While thronging guests and ladies wait,

Nor Oscar nor his brother came.
At length young Allan join'd the bride :

“Why comes not Oscar ?" Angus said ; • Is he not here?" the youth replied ;

“With me he roved not o'er the glade. Perchance, forgetful of the day,

'Tis his to chase the bounding roe; Or ocean's waves prolong his stay ;,

Yet Oscar's bark is seldom slow." “Oh, no!” the anguish'd sire rejoin'd,

“Nor chase nor wave my boy delay; Would he to Mora seem unkind ?

Would aught to her impede his way? Oh, search, ye chiefs ! oh, search around!

Allan, with these through Alva fly; Till Oscar, till my son is found,

Haste, haste, nor dare attempt reply." All is confusion-through the vale

The name of Oscar hoarsely rings, It rises on the murmuring gale,

Till night expands her dusky wings ; It breaks the stillness oi the night,

But echoes through her shades in vain, It sounds through morning's misty light,

But Oscar comes not o'er the plain. Three days, three sleepless nights, the Chief

For Oscar search'd each mountain cave ! Then hope is lost ; in boundless grief,

His locks in gray-torn ringlets wave.

D

“ Oscar! my son !—thou God of hear'n,

Restore the prop of sinking age ! Or if that hope no more is given,

Yield his assassin to my rage. “Yes, on some desert rocky shore

My Oscar's whiten'd bones must lie; Then grant, thou God! I ask no more,

With him his frantic sire may die ! “Yet he may live-away, despair !

Be calm, my soul! he yet may live ; T arraign my fate, my voice forbear!

O God! my impious prayer forgive. What, if he live for me no more,

I sink forgotten in the dust, The hope of Alva's age is o'er ;

Alas! can pangs like these be just ?” Thus did the hapless parent mourn,

Till Time, which soothes severest woe, Had bade serenity return,

And made the tear-drop cease to flow. For still some latent hope survived

That Oscar might once more appear; His hope now droop'd and now revived,

Till Time had told a tedious year. Days roll'd along, the orb of light

Again had run his destined race; No Oscar bless'd his father's sight,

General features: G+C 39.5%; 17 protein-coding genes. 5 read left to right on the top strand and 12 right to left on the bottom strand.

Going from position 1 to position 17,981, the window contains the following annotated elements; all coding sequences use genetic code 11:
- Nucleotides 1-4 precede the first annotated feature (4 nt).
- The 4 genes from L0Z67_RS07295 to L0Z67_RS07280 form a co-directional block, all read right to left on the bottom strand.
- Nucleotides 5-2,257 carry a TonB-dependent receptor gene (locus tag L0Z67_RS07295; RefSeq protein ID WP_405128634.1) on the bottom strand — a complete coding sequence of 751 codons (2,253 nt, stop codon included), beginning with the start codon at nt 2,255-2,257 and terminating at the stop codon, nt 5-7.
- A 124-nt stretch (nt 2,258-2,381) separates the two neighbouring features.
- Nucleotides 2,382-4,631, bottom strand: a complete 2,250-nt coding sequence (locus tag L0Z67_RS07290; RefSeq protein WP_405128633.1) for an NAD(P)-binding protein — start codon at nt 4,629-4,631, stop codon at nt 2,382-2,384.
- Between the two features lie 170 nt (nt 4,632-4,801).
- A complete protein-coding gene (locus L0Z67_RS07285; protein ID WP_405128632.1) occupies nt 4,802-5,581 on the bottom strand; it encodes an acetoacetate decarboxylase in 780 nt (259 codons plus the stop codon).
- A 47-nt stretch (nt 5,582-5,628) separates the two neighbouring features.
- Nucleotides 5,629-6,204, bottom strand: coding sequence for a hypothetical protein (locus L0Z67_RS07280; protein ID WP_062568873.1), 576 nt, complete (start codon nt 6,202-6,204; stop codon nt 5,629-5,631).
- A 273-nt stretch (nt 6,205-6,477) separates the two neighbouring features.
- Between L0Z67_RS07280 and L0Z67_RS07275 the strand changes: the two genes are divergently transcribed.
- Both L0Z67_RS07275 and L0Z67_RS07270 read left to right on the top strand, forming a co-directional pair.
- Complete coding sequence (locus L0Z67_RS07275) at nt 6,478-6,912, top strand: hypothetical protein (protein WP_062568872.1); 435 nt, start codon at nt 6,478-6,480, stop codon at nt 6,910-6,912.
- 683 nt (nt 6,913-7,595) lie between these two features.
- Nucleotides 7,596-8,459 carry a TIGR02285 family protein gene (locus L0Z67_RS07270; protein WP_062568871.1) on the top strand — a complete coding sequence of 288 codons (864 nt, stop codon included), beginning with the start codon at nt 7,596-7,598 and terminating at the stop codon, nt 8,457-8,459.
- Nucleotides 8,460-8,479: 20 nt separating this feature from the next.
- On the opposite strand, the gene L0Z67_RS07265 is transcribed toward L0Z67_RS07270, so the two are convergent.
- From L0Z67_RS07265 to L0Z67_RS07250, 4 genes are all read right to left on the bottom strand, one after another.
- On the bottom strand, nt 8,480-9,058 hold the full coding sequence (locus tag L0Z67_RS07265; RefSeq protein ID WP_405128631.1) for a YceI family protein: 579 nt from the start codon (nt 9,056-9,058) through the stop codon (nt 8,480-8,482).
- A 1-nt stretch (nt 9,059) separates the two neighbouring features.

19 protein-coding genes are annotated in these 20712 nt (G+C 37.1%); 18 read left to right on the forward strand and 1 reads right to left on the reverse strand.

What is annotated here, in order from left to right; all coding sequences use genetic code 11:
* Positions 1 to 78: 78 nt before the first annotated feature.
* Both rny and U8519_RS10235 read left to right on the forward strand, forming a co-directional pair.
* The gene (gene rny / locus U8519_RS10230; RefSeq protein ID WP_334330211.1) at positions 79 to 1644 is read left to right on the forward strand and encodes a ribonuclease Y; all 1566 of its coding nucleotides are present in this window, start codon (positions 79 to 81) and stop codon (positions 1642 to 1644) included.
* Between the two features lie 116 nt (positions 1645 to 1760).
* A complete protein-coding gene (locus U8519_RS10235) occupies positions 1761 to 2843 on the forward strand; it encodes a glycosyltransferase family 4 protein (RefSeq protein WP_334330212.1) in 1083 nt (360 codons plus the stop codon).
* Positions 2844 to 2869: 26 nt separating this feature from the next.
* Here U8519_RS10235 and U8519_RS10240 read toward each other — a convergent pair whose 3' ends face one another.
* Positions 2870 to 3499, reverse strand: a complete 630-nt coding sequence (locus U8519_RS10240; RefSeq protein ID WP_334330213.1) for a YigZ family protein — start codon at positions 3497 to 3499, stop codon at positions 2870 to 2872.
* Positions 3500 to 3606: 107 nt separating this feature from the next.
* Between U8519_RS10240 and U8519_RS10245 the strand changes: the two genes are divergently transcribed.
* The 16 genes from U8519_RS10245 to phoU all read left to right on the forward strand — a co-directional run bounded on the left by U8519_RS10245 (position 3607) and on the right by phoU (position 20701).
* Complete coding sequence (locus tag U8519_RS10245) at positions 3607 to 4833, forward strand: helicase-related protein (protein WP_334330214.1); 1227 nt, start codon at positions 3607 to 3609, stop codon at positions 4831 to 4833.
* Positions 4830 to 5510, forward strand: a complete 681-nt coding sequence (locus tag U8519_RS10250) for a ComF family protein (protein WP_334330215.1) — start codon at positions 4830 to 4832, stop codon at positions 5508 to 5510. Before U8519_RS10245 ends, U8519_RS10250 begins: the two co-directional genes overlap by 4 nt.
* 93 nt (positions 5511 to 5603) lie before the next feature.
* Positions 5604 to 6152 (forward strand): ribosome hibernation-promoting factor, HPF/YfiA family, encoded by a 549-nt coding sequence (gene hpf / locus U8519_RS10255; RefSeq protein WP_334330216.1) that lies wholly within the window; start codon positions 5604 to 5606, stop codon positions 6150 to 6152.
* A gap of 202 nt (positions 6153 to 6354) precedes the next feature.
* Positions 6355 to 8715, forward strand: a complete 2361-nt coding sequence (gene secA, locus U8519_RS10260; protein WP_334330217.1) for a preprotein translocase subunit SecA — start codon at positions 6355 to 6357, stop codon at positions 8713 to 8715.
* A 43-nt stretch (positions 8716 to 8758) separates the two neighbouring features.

And sorrow left a fainter trace. For youthful Allan still remain'd,

And now his father's only joy : And Mora's heart was quickly gain'd,

For beauty crown'd the fair-hair'd boy. She thought that Oscar low was laid,

And Allan's face was wondrous fair ; It Oscar lived, some other maid

Had claim'd his faithless bosom's care, And Angus said, if one year more

In fruitless hope was pass'd away, His fondest scruples should be o'er,

And he would name their nuptial day. Slow rolld the moons, but blest at last

Arrived the dearly destined morn ; The year of anxious trembling past,

What smiles the lovers' cheeks adorn! Hark to the pibroch's pleasing note !

Hark to the swelling nuptial song ! In joyous strains the voices float,

And still the choral peal prolong.

Again the clan, in festive crowd,

Throng through the gate of Alva's hall;
The sounds of mirth re-echo loud,

And all their former joy recall.
But who is he, whose darken'd brow

Glooms in the midst of general mirth?
Before his eyes' far fiercer glow

The blue flames curdle o'er the hearth.
Dark is the robe which wraps his form,

And tall his plume of gory red ;
His voice is like the rising storm,

But light and trackless is his tread.
'Tis noon of night, the pledge goes round,

The bridegroom's health is deeply quaff”d ;
With shouts the vaulted roofs resound,

And all combine to hail the draught.
Sudden the stranger-chief arose,

And all the clamorous crowd are hush'd ;
And Angus' cheek with wonder glows,

And Mora's tender bosom blush'd.
Old man !” he cried, "this pledge is done ;

Thou saw'st 'twas duly drunk by me :
It hail'd the nuptials of thy son :

Now will I claim a pledge from thee.
“ While all around is mirth and joy,

To bless thy Allan's happy lot,
Say, hadst thou ne'er another boy?

Say, why should Oscar be forgot?”
“ Alas !” the helpless sire replied,

The big tear starting as he spoke,
“When Oscar left my hall, or died,

This aged heart was almost broke.
“ Thrice has the earth revolved her course

Since Oscar's form has bless'd my sight;
And Allan is my last resource,

Since martial Oscar's death or flight."
C'Tis well,” replied the stranger stern,

And fiercely flash'd his rolling eye:
Thy Oscar's fate I fain would learn :

Perhaps the hero did not die.
Perchance, if those whom most he loved

Would call, thy Oscar might return;
Perchance the chief has only roved ;

For him thy beltane yet may burn.*
Beltane Tree, a Highland festival on the first of May, held near fires lighted for the

Occasion.